Laurie D. Graham grew up in Treaty 6 territory (Sherwood Park, Alberta), and she currently lives in Nogojiwanong, in the treaty and traditional territory of the Mississauga Anishinaabeg (Peterborough, Ontario), where she is a writer, an editor, and the publisher of Brick magazine. Her first book, Rove (Hagios Press, 2013), was nominated for the Gerald Lampert Memorial Award for best first book of poetry in Canada. Her second book, Settler Education (McClelland & Stewart, 2016), was nominated for Ontario’s Trillium Award for Poetry. Her poetry has been shortlisted for the CBC Poetry Prize, won the Thomas Morton Poetry Prize, and appeared in the Best Canadian Poetry anthology.
A collaborative chapbook with artist Amanda Rhodenizer called The Larger Forgetting was published in 2018, and recent work can also be found in Vallum, Arc, The Goose, The VIDA Review, and the anthologies Sweet Water: Poems for the Watersheds and Rising Tides: Reflections for Climate Changing Times.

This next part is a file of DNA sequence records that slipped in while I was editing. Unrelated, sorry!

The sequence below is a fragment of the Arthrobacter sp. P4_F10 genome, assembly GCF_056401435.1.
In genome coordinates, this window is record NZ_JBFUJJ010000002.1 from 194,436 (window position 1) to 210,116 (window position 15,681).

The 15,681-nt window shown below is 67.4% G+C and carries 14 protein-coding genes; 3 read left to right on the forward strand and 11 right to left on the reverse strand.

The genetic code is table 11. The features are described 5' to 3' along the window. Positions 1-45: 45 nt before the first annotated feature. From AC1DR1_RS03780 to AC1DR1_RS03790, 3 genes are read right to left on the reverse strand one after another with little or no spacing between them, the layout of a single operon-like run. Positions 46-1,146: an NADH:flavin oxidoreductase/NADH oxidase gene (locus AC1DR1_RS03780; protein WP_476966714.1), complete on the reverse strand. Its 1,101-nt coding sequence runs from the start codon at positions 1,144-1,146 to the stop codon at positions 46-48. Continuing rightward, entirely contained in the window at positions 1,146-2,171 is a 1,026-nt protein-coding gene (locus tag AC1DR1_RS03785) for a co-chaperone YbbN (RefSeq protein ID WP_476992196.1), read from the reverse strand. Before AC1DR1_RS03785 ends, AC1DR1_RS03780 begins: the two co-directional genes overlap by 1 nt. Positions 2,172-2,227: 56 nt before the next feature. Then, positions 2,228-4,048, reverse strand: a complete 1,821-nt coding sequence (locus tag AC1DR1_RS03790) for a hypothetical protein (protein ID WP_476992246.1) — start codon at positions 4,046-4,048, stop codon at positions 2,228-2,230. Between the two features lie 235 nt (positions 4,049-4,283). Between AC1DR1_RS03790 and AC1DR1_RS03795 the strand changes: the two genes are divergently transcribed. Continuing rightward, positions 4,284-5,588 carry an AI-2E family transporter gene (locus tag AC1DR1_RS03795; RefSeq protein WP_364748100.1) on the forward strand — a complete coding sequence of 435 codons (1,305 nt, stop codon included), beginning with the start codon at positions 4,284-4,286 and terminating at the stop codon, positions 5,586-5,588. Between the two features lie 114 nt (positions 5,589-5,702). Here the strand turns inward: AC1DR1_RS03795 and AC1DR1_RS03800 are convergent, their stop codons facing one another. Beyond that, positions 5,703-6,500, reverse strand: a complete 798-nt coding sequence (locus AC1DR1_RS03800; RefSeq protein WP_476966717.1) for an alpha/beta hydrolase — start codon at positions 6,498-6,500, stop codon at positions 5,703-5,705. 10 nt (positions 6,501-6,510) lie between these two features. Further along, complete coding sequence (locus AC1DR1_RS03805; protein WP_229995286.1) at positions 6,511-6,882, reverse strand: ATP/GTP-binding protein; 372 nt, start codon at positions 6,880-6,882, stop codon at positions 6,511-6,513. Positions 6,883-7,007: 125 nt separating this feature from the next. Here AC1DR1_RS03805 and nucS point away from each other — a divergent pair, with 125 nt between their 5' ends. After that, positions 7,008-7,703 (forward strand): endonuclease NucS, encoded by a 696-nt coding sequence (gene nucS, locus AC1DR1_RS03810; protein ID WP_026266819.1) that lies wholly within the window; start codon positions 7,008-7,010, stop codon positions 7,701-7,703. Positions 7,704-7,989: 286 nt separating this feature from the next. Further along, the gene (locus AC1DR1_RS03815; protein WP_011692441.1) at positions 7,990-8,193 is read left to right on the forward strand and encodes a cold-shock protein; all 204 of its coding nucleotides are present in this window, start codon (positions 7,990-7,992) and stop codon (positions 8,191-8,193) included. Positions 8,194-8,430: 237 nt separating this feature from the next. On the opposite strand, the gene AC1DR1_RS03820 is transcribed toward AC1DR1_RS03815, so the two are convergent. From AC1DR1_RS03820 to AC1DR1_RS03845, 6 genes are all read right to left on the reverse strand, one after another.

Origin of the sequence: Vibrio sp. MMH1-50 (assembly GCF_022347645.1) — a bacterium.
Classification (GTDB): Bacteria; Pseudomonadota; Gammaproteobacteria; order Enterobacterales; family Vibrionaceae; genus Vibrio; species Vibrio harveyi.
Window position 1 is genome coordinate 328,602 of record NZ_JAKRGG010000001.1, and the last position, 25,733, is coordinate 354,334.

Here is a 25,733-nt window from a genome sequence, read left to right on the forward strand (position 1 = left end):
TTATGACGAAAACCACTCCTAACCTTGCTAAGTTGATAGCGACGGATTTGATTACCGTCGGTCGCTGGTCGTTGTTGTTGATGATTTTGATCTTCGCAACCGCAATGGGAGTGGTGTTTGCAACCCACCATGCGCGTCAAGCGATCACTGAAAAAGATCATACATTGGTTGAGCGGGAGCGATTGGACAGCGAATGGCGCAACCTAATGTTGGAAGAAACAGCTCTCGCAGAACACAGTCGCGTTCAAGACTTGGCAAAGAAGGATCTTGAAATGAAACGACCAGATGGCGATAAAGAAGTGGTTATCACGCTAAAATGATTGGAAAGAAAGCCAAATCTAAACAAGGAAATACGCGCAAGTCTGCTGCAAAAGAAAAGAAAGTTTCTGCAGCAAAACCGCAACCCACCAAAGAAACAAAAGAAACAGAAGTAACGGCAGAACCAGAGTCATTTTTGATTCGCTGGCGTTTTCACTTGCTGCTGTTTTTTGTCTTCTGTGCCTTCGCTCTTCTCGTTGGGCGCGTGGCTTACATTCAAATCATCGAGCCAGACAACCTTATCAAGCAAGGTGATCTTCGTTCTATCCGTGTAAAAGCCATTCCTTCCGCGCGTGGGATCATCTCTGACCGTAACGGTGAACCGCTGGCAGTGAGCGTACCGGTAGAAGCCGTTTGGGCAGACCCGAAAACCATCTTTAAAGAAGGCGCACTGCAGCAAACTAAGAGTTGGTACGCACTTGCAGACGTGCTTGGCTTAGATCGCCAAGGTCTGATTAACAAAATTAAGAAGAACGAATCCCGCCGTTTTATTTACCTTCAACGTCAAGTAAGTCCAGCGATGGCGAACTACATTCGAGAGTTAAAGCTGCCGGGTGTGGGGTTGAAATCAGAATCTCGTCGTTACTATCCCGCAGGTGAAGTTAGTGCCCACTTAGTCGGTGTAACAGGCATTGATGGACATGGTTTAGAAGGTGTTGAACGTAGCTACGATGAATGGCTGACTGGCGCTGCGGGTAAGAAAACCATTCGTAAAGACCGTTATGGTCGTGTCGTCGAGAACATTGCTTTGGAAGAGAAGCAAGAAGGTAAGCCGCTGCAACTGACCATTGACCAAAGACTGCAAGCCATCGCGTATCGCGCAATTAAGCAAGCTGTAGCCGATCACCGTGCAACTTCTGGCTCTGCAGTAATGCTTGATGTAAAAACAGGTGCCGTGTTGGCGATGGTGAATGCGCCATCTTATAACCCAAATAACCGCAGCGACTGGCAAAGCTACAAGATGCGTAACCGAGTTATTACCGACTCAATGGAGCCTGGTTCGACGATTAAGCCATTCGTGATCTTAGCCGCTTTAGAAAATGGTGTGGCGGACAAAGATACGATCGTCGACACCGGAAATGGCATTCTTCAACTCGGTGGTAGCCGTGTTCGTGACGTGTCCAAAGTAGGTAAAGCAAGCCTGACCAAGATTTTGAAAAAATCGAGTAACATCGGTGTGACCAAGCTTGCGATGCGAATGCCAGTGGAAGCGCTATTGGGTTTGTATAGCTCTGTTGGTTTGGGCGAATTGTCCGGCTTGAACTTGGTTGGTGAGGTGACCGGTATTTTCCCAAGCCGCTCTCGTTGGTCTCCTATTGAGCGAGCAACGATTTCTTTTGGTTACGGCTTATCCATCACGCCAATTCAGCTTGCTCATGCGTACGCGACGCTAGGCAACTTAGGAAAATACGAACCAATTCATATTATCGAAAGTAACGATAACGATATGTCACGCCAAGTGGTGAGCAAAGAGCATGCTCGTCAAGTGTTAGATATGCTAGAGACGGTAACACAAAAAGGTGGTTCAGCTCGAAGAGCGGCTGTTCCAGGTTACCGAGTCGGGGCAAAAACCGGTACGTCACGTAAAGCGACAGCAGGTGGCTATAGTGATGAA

She holds a BA in English from the University of Alberta, a BFA in writing from the University of Victoria, and an MFA in creative writing from the University of Guelph. She currently sits on the boards of Oskana Poetry & Poetics, the Public Lending Right Commission, and the Magazines Canada Arts & Literary Magazines Committee.
Laurie’s maternal family comes from around Derwent, Alberta, by way of Ukraine and Poland, and her paternal family comes from around Semans, Saskatchewan, by way of Ireland and Scotland. She has about a century of history in Canada. Laurie acknowledges that she is an invader on this continent, that theft of land is what has allowed her and her family’s presence here, and that settlers don’t have permission to be here in this way. It’s time for us to think about returning what we’ve taken.
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